Luncheon concert


Guitar player (illustrative photo) (photo credit: INGIMAGE)
Guitar player (illustrative photo)
(photo credit: INGIMAGE)
THEY’RE BOTH highly trained professional musicians who bring their hugely varied repertoire to concert halls in Israel and beyond, but singer and master guitarist Rabbi Tomer Perez and violin virtuosa Alexandra Kanarit also play for pure pleasure in Zion Square, where appreciative audiences throw coins into Perez’s guitar case. They are not the only musicians who play for passersby on Ben-Yehuda Street, but they do seem to attract a greater following – perhaps because of their infectious enthusiasm for the music itself. Sometimes people in the crowd are moved to dance, and Perez, not missing a beat, gets up to dance with them.
With winter on the way and the weather unpredictable, Perez and Kanarit have found it safer to go inside and will be performing for luncheon guests at the OU Center on Keren Hayesod Street on November 27. This time, they’ll be getting more than mere coinage.
Admission is NIS 50 for OU members and NIS 60 for non-members.
They’ll be literally stringing along with Carlebach, Broadway and the classics.
SOME 150 people who live in and around Bezalel and Shatz streets near the center of town and are sick and tired of having their space invaded, especially on Shabbat when one or two coffee shops–cum- restaurants are open for business, held a protest Kabbalat Shabbat last Friday. Several city council members also attended.
The protesters were also irked by the fact that when some of them gathered for prayer, they met with jeers and laughter from the patrons of the coffee shop, who photographed them while they were praying, knowing full well that this was offensive to their sensibilities.
The violation of Shabbat was not the only complaint of the local residents. During the summer, residents complained about the volume of the music from the Friday concerts in the Ben-Yehuda pedestrian mall, but their complaints were ignored. Slightly farther afield, the Aza 40 restaurant, which is open on Friday nights and Saturdays and has a large clientele that spills over onto the sidewalk, is another target of complaints by the religiously observant to whom the restaurant is an eyesore. The law appears to be less stringent where restaurants are concerned than with Cinema City, in which all the movie banks are underground and therefore are not offensive to the eye of any haredi passerby.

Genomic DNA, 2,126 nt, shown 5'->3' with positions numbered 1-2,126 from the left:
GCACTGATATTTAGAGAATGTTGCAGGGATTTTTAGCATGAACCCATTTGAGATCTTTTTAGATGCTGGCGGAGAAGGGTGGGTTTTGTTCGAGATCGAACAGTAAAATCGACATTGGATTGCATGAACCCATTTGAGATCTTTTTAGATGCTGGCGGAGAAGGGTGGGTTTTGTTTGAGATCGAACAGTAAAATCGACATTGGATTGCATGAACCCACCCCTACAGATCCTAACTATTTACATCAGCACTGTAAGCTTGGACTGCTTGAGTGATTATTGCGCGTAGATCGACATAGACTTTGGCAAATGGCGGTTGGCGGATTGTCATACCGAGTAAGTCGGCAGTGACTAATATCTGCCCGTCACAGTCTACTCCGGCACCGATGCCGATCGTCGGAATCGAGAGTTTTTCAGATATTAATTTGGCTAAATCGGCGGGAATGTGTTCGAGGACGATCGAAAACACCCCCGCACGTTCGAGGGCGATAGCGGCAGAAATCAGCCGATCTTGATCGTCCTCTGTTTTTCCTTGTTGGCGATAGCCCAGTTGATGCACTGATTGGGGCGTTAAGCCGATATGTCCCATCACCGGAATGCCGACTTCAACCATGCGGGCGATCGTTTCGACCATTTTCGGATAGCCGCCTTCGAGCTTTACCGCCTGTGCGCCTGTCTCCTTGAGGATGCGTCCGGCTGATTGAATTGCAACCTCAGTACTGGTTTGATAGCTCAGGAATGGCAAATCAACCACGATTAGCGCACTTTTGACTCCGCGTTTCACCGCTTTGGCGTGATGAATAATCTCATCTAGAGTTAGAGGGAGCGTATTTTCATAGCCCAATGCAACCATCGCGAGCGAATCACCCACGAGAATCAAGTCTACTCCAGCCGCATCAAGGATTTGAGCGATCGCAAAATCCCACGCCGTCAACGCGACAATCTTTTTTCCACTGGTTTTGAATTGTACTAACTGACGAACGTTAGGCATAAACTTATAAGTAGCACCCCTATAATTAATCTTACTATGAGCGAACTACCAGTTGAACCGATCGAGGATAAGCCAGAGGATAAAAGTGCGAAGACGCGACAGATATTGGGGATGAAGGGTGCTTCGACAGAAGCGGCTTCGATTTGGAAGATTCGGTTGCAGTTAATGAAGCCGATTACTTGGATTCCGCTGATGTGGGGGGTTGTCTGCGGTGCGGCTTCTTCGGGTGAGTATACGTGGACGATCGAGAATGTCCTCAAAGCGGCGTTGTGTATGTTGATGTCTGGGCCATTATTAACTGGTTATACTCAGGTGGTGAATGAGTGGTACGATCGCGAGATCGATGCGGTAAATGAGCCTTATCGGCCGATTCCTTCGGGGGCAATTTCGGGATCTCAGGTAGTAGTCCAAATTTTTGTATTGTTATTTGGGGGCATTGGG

The Paris Restaurant at the beginning of Aza Road, in its previous Restobar incarnation, was open on Shabbat until Laurent Levy , the owner of the property, put his foot down and told the tenants that if they didn’t close on Shabbat and restore kashrut, they would have to go because if they refused to comply, he would not renew their lease.
The man who pays the piper calls the tune, so they went. Under new management and renamed Paris, the restaurant is kosher and closed on Shabbat.
AFTER FAILING in his bid last year to be elected Ashkenazi chief rabbi of Israel, Rabbi David Stav, chief rabbi of Shoham and chairman of the Tzohar association of national-religious rabbis, has consistently been at odds with the Chief Rabbinate, whose edicts he regards as not being user-friendly to Jews and would-be Jews.
After coming out strongly against the refusal by the chief rabbis to recognize conversions by municipal rabbis, Stern was again critical last weekend of Sephardi Chief Rabbi Yitzhak Yosef, who at the funeral of yeshiva student Shlomo Badaani, who was a victim of the terrorist attack in Jerusalem on November 5, urged Jews to desist from ascending the Temple Mount. Yosef declared that going to the Temple Mount was a religious violation punishable by death. He also implied that those who insisted on going to the Temple Mount were culpable with regard to provoking ongoing violence in the capital and the spilling of Jewish blood. Stav took offense at the statement and asserted that Yosef was mixing Halacha with politics – something that was unacceptable.
EARLIER IN the month, newly elected Jerusalem Ashkenazi Chief Rabbi Arye Stern hosted soldiers of the Haredi Nahal Battalion who were visiting Beit Harav Kook. Stern, who fought in the Six Day War and the Yom Kippur War, told the soldiers that they were in the most suitable place in which to gain inspiration for what they were doing.
Rabbi Abraham Isaac Kook had advocated that defense of the country should go hand in hand with religious observance, which is exactly what haredi units in the IDF epitomize.